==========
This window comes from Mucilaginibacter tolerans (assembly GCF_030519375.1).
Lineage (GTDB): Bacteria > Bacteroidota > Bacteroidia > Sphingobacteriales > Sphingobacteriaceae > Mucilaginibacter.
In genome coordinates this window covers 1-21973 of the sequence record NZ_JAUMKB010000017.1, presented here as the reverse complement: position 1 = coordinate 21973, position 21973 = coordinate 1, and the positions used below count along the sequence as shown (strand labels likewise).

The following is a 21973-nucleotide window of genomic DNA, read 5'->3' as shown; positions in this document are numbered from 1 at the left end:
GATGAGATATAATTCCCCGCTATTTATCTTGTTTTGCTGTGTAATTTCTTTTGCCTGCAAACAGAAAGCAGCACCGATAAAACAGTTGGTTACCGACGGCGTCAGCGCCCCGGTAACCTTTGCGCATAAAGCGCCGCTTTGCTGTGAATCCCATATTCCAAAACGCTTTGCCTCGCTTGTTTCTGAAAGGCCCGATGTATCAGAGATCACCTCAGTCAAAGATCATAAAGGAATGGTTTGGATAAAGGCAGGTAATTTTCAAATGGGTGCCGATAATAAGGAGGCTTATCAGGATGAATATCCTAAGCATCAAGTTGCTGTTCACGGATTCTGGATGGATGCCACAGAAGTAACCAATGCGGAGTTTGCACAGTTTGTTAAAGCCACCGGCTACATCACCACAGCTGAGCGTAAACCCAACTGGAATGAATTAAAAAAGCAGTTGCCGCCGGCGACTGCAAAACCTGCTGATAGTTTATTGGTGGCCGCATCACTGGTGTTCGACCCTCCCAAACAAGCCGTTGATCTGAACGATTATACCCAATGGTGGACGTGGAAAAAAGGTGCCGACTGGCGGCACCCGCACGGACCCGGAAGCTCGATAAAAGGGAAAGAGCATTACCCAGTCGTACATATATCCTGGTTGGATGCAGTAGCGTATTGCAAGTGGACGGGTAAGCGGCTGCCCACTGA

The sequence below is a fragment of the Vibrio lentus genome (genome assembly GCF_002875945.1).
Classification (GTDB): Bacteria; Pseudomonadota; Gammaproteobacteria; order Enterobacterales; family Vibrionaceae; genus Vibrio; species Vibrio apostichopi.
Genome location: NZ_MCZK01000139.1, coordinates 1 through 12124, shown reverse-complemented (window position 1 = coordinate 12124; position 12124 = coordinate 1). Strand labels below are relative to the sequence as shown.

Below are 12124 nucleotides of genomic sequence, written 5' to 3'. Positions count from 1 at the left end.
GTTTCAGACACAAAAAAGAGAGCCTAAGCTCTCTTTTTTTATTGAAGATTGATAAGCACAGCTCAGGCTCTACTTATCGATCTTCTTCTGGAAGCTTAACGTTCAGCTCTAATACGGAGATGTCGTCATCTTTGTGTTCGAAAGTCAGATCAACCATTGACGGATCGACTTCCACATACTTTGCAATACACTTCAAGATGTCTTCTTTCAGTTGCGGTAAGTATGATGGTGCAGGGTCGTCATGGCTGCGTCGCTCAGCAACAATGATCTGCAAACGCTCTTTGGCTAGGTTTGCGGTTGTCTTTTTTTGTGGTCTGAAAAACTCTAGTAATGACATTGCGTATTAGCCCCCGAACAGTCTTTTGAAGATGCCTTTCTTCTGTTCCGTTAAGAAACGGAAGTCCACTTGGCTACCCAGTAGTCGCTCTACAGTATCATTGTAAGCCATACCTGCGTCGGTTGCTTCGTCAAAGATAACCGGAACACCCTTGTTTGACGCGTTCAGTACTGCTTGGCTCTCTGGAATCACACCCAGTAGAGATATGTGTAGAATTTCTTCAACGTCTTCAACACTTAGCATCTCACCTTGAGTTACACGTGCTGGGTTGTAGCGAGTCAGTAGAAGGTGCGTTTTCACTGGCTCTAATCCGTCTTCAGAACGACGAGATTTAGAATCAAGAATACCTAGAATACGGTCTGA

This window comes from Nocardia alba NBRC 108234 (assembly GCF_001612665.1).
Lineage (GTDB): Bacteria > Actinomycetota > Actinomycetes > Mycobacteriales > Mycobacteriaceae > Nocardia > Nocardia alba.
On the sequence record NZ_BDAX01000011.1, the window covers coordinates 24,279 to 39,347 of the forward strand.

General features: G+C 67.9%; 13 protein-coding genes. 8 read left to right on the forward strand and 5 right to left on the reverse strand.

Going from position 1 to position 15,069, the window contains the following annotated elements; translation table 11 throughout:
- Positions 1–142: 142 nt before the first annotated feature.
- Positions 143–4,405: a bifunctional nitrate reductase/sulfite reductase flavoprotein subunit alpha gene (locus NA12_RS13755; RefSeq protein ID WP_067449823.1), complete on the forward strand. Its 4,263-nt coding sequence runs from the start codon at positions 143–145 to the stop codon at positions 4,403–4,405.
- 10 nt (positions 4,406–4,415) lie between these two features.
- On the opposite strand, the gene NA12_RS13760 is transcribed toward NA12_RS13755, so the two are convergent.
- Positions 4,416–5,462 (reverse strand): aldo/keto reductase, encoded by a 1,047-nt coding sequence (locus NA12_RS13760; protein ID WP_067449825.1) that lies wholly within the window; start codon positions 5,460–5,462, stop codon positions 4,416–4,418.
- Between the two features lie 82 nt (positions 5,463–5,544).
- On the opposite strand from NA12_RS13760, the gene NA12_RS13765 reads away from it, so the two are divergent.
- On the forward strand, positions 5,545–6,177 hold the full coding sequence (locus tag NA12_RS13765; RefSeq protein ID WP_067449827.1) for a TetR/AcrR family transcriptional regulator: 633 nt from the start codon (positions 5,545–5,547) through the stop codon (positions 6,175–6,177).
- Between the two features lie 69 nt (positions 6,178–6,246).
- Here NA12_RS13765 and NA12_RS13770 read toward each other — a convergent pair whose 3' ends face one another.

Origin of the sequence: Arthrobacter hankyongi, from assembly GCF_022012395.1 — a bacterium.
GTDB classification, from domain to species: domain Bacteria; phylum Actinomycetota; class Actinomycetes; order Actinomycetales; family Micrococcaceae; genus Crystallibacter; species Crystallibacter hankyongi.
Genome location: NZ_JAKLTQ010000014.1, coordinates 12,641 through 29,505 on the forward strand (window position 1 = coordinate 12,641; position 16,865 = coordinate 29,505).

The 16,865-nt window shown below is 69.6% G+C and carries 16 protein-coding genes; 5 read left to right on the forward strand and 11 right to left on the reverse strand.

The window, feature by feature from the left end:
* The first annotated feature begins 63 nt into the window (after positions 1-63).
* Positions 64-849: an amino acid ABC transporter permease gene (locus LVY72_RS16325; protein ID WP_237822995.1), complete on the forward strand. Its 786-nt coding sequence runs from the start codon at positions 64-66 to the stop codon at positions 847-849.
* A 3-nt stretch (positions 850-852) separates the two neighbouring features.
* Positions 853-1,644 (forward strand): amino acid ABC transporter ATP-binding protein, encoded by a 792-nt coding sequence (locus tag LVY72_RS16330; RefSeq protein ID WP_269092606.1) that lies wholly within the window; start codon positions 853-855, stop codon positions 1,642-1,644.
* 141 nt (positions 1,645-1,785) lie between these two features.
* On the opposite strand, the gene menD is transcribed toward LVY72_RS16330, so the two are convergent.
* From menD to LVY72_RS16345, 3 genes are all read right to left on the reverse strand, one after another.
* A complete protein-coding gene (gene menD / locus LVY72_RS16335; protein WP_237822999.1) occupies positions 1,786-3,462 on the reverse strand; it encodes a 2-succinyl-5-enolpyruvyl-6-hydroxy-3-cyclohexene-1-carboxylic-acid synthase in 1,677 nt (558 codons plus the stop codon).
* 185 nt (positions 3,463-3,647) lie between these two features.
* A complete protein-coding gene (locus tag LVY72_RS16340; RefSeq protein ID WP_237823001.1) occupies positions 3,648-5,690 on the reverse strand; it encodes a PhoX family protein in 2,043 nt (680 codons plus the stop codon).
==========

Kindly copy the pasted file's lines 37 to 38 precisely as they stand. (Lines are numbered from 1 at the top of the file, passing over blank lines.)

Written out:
* From menD to LVY72_RS16345, 3 genes are all read right to left on the reverse strand, one after another.
* A complete protein-coding gene (gene menD / locus LVY72_RS16335; protein WP_237822999.1) occupies positions 1,786-3,462 on the reverse strand; it encodes a 2-succinyl-5-enolpyruvyl-6-hydroxy-3-cyclohexene-1-carboxylic-acid synthase in 1,677 nt (558 codons plus the stop codon).